An Act of Dedication of the Human Race to the Sacred Heart of Jesus 
(to be renewed annually on the Solemnity of Christ the King)

Most Sweet Jesus, Redeemer of the human race, look down upon us humbly prostrate before Thine Altar. We are Thine, and Thine we wish to be; but to be more surely united to Thee, behold, each one of us this day freely dedicates himself to Thy Most Sacred Heart.

Many indeed have never known Thee; many too, despising Thy precepts, have rejected Thee. Have mercy on them all, most merciful Jesus, and draw them to Thy Sacred Heart. Be Thou King, O Lord, not only of the faithful who have never forsaken Thee, but also of the prodigal sons who have abandoned Thee; grant that they may quickly return to their Father’s house, lest they perish of wretchedness and hunger.

Be Thou King of those whom heresy holds in error or discord keeps aloof; call them back to the harbor of truth and the unity of faith, so that soon there may be but one fold and one Shepherd.

Be Thou King of all those who even now sit in the shadow of idolatry or Islam, and refuse not Thou to bring them into the light of Thy kingdom. Look, finally, with eyes of pity upon the children of that race, which was for so long a time Thy chosen people; and let Thy Blood, which was once invoked upon them in vengeance, now descend upon them also in a cleansing flood of redemption and eternal life.

Grant, O Lord, to Thy Church assurance of freedom and immunity from harm; unto all nations give an ordered tranquility; bring it to pass that from pole to pole the earth may resound with one cry: Praise to the divine Heart that wrought our salvation; to It be honor and glory for ever and ever.  Amen.

How Will You Spend Yourself?

Homily, Ordinary Time Sunday 33A

How often do we allow fear to direct our actions, or to keep us from following God’s will in our lives? I still remember the first times in school that I was expected to stand up in front of the class and give a speech. I’ve always been naturally shy, and in a crowd, I usually hate to be the center of attention. Since my earliest years, though, I had sensed a call from God to the priesthood. I don’t think it ever really dawned on me till much later, just how often priests have to talk in front of crowds of people. But where would I be now if I had let my initial fears overwhelm me? If I had not persevered through whatever anxiety and nervousness to get some experience and realize that it’s not that big of a deal, even if I screw up and embarrass myself, life goes on. Where would I be now if I had let fear direct me? I would not be standing here today. I would have missed out on some of the greatest opportunities in my entire life. And now I can tell you, with all confidence, that proclaiming the Word of God and striving to be a prophetic voice in today’s world has been one of my favorite parts of being a priest.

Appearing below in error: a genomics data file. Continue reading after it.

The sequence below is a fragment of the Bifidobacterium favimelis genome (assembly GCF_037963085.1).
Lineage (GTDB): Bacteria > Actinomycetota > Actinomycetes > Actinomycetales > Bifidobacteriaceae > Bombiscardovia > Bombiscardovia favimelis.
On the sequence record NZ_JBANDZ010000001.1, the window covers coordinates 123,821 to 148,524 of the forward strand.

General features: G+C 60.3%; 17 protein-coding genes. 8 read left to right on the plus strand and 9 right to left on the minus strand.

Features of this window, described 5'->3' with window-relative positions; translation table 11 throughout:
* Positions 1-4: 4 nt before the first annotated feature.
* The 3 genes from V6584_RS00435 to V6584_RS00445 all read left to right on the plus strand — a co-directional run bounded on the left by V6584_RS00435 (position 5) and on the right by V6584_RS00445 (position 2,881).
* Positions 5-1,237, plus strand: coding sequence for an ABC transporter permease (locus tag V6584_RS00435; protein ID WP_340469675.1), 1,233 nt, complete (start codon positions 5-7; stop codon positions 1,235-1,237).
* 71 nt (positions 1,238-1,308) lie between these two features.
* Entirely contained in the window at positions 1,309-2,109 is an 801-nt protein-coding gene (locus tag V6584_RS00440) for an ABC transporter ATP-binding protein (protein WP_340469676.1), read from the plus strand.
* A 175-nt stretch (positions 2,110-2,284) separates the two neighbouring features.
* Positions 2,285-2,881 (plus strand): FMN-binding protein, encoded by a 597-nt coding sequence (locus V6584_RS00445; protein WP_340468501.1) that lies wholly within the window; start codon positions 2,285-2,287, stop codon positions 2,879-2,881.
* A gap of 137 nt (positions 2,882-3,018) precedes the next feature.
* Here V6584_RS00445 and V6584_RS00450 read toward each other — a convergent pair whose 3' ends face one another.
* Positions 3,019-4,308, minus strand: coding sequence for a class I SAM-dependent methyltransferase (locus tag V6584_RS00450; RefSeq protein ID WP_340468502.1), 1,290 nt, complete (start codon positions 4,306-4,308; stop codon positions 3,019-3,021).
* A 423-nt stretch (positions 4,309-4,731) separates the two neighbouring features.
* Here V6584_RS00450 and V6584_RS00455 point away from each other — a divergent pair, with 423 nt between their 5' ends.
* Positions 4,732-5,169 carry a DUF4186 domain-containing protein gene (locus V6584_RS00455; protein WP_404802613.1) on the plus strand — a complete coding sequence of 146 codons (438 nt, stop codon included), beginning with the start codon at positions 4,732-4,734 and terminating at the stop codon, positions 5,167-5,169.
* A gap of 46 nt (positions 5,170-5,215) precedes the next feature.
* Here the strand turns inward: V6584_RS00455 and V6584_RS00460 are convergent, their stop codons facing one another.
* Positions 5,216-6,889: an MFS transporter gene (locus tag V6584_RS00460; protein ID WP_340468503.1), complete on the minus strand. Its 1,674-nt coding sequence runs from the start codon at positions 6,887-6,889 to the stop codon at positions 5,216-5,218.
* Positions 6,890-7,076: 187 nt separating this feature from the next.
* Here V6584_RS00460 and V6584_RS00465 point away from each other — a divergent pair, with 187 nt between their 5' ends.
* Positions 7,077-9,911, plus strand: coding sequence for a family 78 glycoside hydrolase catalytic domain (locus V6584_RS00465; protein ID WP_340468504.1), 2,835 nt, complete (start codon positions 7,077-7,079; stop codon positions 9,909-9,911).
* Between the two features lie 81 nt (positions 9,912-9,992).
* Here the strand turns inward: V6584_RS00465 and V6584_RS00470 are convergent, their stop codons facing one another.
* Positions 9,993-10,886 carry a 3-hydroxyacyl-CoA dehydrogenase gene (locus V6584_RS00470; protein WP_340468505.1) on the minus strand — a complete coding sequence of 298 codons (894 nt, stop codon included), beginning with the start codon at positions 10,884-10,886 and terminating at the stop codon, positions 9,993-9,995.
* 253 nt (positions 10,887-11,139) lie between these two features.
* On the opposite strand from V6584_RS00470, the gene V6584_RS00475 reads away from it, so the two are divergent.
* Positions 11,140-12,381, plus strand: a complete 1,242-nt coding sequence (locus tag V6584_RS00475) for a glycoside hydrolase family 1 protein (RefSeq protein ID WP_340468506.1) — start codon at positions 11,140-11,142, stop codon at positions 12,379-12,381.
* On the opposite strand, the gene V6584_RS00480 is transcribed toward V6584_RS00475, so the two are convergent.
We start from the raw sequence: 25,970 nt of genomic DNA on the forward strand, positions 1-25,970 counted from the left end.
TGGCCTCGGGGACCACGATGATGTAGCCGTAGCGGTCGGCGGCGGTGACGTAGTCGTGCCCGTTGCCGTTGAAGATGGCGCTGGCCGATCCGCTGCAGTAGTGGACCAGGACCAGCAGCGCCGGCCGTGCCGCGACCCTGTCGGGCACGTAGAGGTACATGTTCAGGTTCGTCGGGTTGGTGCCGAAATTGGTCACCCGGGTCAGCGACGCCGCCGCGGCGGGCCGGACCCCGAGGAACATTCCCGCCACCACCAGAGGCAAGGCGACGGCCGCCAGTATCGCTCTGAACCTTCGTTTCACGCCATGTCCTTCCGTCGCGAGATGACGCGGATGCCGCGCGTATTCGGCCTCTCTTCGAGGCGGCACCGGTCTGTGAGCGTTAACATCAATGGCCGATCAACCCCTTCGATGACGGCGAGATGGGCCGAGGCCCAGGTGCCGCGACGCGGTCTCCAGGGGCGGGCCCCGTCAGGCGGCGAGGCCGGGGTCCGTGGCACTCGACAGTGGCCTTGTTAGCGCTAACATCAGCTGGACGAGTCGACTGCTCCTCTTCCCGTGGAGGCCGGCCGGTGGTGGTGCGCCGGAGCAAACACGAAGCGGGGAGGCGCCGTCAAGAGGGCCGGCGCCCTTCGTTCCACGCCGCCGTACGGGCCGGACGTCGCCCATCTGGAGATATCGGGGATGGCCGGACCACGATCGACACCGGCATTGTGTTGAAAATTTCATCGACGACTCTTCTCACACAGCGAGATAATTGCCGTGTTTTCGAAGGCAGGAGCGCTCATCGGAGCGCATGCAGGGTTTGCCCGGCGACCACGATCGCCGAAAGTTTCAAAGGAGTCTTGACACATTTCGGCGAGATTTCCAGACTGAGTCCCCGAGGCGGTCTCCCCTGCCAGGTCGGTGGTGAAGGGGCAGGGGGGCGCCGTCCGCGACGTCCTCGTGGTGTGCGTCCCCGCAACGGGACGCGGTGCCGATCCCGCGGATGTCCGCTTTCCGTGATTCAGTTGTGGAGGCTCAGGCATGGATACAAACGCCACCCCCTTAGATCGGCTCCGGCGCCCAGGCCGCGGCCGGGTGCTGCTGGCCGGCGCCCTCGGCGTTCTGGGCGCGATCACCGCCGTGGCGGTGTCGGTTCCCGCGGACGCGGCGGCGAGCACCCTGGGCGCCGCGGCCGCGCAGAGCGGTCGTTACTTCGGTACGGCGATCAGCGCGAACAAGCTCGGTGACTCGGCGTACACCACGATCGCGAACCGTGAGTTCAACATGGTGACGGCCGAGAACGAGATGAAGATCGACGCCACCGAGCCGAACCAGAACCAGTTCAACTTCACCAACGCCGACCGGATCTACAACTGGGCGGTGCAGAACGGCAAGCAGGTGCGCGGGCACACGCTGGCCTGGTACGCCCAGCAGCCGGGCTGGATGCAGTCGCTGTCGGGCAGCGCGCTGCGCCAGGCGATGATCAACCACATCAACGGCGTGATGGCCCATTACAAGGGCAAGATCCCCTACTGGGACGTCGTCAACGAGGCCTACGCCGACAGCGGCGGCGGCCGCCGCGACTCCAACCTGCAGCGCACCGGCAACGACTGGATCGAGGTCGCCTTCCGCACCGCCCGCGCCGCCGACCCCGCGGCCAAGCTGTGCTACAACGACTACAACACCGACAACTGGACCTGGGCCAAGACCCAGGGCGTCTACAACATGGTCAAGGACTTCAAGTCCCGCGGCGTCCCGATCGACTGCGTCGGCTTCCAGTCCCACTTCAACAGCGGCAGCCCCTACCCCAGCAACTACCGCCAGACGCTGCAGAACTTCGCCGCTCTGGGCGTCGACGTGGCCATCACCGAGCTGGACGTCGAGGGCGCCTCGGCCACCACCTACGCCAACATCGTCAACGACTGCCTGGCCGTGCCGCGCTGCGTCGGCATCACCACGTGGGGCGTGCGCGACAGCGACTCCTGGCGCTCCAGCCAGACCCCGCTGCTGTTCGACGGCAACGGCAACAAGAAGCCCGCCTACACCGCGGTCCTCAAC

Something for all of us to consider this weekend is, Where in my own life is fear still holding me back from what God is asking of me? Where is fear still keeping me, from some of the greatest opportunities of my life? Just as in the Gospel today, God wants to see us use our gifts, to spend ourselves, with all confidence that God will supply what is lacking, and bring a return on our investment. It is the evil one, the devil, who uses fear to try and steer us away from some of our greatest opportunities.